Daybreak on August 8 found me on a bank of the North Fork of the Flathead River in northwestern Montana, among the mixed tracks of deer, otters, and grizzly bears, marveling, as I have a thousand times before, at the near-magical transparency of these waters.
The bottom stones stood out as if on display under glass. Decades ago, my wife and I built a cabin nearby.
Across the river on the east bank, in Glacier National Park, the campers were stirring in their tents and the first cars were snaking up the Going to the Sun Road. But I was headed west that day, into the Whitefish Range, to see a man about the future of this valley.
Later that morning, I started up the Glacier View Mountain Trail above Big Creek, a tributary of the North Fork. In a month or two bull trout, a threatened species, would be swimming up the creek to spawn. The trail wound up a mountainside that had burned in 2001 and was now dotted with gray, weathered snags. Young lodgepole pines were growing in among them, along with Douglas fir and wild rose and blossoming fireweed. The pines offered the only shade as the day’s temperature rose into the 80s.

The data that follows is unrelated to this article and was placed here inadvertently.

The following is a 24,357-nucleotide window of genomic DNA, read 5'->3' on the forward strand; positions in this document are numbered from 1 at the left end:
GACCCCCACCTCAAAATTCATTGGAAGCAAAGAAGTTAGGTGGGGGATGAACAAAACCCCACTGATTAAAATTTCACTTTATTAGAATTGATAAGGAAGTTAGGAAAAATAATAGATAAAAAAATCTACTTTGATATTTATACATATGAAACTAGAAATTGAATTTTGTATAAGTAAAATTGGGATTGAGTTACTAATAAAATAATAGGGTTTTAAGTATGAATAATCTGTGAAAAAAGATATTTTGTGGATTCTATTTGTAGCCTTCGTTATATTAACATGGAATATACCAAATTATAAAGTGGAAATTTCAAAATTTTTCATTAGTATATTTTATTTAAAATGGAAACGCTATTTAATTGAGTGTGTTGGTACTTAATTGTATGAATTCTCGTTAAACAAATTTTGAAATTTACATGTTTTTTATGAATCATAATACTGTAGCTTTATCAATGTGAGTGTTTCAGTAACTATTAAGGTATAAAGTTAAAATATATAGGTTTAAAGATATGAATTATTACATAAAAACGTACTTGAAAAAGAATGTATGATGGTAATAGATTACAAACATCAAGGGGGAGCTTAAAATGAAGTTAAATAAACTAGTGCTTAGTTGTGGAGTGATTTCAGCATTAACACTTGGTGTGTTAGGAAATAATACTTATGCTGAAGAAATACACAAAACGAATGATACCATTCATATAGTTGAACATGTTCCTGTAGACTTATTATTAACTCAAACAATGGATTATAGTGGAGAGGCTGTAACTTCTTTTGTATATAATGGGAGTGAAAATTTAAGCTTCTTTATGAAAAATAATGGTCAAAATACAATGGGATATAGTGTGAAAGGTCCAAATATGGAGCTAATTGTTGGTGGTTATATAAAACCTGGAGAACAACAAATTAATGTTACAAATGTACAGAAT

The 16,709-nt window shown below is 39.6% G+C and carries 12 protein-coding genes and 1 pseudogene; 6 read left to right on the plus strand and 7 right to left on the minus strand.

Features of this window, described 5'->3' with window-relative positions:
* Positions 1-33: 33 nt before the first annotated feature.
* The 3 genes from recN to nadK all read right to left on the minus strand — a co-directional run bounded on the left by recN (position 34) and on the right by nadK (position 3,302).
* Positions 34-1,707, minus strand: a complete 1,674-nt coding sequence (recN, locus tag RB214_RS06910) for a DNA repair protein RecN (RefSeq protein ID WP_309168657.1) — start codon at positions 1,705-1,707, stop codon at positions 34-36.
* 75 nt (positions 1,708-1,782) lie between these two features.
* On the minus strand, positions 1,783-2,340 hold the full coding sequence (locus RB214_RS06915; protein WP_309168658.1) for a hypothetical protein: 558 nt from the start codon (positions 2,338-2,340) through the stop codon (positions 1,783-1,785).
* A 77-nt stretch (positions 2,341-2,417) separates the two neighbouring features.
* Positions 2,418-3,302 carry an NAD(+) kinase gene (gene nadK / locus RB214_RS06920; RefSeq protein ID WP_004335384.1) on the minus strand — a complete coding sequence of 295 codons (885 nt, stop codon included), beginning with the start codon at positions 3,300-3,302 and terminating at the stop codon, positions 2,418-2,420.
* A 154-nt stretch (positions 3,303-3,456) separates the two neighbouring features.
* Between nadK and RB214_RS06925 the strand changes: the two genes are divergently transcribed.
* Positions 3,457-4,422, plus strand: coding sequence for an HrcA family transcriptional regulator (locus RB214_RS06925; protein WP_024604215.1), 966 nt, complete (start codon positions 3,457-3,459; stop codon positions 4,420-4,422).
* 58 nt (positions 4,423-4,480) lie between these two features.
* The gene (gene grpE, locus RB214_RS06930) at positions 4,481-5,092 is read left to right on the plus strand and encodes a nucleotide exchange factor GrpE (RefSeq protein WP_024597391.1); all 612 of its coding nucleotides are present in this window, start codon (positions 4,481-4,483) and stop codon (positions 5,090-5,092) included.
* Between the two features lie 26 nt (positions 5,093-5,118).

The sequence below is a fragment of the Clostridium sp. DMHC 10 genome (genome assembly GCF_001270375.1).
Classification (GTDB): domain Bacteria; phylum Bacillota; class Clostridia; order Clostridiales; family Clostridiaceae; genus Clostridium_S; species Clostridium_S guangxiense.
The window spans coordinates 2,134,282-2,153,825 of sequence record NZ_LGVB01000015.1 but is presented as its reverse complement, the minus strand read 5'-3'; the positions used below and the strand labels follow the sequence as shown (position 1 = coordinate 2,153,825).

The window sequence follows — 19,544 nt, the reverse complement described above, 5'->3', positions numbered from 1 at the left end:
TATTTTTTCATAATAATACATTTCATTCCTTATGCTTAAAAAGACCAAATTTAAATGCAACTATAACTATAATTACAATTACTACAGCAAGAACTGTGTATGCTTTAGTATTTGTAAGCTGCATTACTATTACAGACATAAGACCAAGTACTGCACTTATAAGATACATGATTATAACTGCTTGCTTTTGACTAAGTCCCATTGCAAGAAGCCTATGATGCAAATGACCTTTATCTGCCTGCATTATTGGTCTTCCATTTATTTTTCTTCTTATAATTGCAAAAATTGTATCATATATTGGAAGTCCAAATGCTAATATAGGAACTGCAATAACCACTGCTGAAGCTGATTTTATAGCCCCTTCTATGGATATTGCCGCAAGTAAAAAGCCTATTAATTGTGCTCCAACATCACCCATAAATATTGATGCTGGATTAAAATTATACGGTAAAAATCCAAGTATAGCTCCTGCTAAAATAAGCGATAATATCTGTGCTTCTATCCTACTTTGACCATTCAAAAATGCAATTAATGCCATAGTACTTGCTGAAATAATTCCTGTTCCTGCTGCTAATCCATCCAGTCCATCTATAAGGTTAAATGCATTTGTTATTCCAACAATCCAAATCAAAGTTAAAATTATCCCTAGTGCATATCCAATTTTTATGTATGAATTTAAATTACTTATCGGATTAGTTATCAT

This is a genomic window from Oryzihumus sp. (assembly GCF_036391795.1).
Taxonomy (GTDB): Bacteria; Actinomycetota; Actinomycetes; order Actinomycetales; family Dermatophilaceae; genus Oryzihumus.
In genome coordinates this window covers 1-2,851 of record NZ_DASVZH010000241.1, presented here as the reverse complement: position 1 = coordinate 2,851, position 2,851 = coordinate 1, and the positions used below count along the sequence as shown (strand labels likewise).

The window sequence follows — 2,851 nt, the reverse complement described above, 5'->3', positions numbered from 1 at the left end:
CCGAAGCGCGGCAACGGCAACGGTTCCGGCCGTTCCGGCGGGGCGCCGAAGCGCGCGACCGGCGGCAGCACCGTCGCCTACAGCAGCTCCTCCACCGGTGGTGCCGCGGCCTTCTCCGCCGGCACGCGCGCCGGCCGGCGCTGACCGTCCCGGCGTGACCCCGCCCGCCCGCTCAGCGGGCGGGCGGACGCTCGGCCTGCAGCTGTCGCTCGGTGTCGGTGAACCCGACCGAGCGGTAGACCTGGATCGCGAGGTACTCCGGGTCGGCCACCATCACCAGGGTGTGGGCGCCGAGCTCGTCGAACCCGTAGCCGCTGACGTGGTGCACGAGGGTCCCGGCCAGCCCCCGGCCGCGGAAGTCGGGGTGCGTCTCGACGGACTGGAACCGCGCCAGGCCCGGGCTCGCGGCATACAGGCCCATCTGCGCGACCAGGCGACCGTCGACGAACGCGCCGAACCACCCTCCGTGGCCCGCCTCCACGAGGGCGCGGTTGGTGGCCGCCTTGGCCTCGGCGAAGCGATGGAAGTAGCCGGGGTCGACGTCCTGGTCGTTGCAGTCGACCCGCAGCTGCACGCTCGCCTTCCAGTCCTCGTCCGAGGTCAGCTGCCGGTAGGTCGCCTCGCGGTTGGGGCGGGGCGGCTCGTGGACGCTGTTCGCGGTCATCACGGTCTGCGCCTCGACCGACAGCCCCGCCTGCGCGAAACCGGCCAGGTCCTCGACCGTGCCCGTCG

After the better part of a mile, I heard the scrape and ping of tempered steel on stone. A trail crew from the Montana Conservation Corps was digging into the steep slope to widen a series of switchbacks. Small plumes of dust drifted from their shovels and pickaxes. I met young recruits from places like Ohio and Brooklyn. I also met a 71-year-old guy in a hard hat, jeans, and sweaty, dirt-smudged T-shirt, who was whacking away at the slope with a pickax.